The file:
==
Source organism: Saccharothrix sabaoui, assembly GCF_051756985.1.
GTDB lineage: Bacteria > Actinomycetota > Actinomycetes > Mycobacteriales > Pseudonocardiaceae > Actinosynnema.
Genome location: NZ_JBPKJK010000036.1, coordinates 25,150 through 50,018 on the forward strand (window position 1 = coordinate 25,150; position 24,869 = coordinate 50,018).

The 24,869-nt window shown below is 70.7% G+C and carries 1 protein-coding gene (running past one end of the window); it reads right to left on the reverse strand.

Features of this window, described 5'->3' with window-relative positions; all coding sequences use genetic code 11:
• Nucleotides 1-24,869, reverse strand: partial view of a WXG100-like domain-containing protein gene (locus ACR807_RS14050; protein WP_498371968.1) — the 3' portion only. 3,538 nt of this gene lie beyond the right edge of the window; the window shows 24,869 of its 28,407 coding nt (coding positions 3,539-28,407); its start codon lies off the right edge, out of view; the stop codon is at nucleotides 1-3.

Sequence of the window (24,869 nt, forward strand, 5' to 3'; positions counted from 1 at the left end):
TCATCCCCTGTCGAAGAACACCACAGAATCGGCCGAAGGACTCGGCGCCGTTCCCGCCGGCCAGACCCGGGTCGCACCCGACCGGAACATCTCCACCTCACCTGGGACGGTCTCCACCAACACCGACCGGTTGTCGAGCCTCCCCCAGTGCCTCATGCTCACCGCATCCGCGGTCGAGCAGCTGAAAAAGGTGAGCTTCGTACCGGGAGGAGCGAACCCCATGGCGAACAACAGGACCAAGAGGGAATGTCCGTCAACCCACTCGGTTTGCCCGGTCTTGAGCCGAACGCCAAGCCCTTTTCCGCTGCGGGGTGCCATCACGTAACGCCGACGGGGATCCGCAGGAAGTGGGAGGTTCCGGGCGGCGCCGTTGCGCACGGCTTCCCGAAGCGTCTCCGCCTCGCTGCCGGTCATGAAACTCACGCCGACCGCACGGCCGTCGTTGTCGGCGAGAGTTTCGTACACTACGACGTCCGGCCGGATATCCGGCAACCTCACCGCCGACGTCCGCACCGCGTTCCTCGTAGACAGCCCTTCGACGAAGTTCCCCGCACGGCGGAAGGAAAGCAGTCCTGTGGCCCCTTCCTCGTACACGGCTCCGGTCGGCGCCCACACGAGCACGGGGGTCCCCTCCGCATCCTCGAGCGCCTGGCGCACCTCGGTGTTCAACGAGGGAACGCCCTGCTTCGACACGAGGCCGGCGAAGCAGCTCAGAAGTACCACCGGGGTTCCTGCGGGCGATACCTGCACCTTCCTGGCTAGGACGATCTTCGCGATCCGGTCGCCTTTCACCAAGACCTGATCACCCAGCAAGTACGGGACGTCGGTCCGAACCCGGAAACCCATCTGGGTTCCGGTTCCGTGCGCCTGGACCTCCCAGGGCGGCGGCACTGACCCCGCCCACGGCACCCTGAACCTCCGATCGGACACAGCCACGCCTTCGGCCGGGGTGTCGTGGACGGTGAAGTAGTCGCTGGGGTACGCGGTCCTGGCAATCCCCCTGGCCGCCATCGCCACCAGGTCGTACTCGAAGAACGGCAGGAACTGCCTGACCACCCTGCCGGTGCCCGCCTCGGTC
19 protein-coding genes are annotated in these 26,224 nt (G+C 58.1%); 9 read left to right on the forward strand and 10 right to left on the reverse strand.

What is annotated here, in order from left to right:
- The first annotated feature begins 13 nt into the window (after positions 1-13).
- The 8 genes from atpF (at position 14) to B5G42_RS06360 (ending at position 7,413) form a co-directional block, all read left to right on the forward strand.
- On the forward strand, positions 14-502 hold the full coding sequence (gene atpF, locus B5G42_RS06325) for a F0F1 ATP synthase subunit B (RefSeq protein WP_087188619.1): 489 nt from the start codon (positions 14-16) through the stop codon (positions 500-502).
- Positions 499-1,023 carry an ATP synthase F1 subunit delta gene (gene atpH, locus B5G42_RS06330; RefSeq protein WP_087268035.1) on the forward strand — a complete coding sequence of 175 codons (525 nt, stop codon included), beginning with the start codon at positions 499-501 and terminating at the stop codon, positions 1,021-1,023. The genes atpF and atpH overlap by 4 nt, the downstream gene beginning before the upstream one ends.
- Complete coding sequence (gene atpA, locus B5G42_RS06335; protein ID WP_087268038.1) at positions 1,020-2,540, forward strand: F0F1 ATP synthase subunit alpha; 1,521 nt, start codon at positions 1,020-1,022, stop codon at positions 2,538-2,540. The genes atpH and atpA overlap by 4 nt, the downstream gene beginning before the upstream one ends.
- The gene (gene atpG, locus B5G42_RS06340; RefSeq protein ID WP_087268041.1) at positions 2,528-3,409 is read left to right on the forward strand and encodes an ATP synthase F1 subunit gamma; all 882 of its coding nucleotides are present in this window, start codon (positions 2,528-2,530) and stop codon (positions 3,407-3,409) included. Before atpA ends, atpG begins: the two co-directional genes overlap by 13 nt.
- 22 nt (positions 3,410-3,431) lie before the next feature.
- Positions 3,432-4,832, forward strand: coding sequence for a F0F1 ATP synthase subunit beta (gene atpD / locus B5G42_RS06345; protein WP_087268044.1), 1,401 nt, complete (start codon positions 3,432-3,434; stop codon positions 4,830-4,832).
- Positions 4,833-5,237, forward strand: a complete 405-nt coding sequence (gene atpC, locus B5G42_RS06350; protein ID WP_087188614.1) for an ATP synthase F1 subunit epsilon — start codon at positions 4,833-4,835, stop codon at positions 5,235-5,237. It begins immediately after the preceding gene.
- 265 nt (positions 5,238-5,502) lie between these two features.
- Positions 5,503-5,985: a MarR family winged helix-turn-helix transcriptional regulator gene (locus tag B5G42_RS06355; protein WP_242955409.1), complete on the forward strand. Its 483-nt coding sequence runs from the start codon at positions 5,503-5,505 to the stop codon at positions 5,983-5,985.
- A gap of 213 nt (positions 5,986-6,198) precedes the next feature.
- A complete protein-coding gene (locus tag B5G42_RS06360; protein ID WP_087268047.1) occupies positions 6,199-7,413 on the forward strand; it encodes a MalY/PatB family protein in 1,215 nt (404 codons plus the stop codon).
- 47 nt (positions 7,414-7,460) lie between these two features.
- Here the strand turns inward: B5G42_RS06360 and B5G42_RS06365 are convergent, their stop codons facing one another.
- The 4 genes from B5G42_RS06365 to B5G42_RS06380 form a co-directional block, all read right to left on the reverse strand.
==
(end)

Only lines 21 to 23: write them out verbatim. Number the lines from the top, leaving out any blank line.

- Positions 5,503-5,985: a MarR family winged helix-turn-helix transcriptional regulator gene (locus tag B5G42_RS06355; protein WP_242955409.1), complete on the forward strand. Its 483-nt coding sequence runs from the start codon at positions 5,503-5,505 to the stop codon at positions 5,983-5,985.
- A gap of 213 nt (positions 5,986-6,198) precedes the next feature.
- A complete protein-coding gene (locus tag B5G42_RS06360; protein ID WP_087268047.1) occupies positions 6,199-7,413 on the forward strand; it encodes a MalY/PatB family protein in 1,215 nt (404 codons plus the stop codon).